Gardening has been a lifelong passion for Wende and she’d like to share her passion with her readers. Follow her as she writes about her gardening adventures, lists tasks to do depending on the season, and gives easy to understand gardening advice.
With all this warm weather lately, the plants think Spring is almost here! I noticed buds on trees that are easily seen as I drive by, tulips are trying to poke through the ground, and my parsley is still green and growing in the back yard!
I gotten a few questions from friends about what to do so that they can save their tulips from dying. Let me assure you, for the most part, any plant that was hardy enough to tough it out over winter and is starting to grow now will not die when we get another freeze. The bad news is that in Wisconsin we may still get freezing weather through April. Some years are worse than others, but if we do get a hard freeze, those portions of plants that are green and growing may get frozen and wither and die off. All this means is that any flowers it was trying to produce probably won't bloom. New leaves may drop off. The plant will have to start over, getting a slow start for Spring. Spring blooming plants will probably skip the blooming and put their energy into growing leaves and roots instead, and bulbs will just pack it in and go back to sleep until next spring.
There are a few things you can do to help ward off the damage if we do get a freeze... mulch and cover. I believe in mulching, it protects the plants, helps stop weed growth, and it puts nutrients into the soil. If you have leaves or pine branches available, you should use them to mulch the area. As for covering plants, personally I believe that any outdoor plant that can't weather the Wisconsin climate, shouldn't be in my yard. I know, it's cruel, but if the plant dies, it dies. I will call it a lesson learned and when it comes time to plant new plants this spring, I'll put something else there - something that is better suited for the spot.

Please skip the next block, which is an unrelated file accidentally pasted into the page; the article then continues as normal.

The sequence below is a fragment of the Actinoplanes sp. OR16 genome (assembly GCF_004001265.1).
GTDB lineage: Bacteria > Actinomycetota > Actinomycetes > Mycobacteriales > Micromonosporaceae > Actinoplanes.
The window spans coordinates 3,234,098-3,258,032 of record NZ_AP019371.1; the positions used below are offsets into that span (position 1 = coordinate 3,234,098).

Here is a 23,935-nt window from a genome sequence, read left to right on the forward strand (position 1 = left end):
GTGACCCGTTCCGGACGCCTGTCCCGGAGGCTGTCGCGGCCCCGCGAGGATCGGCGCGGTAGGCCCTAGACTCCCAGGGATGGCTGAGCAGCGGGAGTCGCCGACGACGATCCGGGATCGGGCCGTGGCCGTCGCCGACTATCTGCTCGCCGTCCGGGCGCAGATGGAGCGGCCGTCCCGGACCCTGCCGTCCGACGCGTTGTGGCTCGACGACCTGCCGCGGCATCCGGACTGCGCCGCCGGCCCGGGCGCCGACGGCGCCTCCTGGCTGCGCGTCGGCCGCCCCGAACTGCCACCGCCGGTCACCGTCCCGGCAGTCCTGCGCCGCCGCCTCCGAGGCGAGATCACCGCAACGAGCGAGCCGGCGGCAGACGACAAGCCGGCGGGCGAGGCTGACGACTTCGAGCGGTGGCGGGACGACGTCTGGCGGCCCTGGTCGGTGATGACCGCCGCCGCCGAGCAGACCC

Covering roses with cones and pines with burlap is a lot of extra work. You have to remove them during the sunny late winter days and then put them back on for the night. I don't do high maintenance in my yard. I don't have the time!
If you have any smaller flowering shrubs in your yard, like pussy willow or forsythia, keep a close watch on the buds. Once it looks like they are about to pop open, clip a few and bring them indoors. Put them in a vase with water and watch the show as they bloom. It's a great way to get in the spring mood! Here's detailed instructions on how to do this from the Stein's February Calendar: Save branches from forsythia, crab apple, magnolias, quince, pussy willows and other flowering trees and shrubs. Use hand pruners to cut branches above a healthy bud or where they are joined to another branch. Place branches in a bucket of water in a cool (60°F), brightly lit location. Mist the branches several times a day and keep the cut ends in water and wait until the stems start to bloom. Flowering stems can be used in arrangements with other flowers or by themselves. Move flowering stems to a cooler location (40°F) at night to prolong bloom.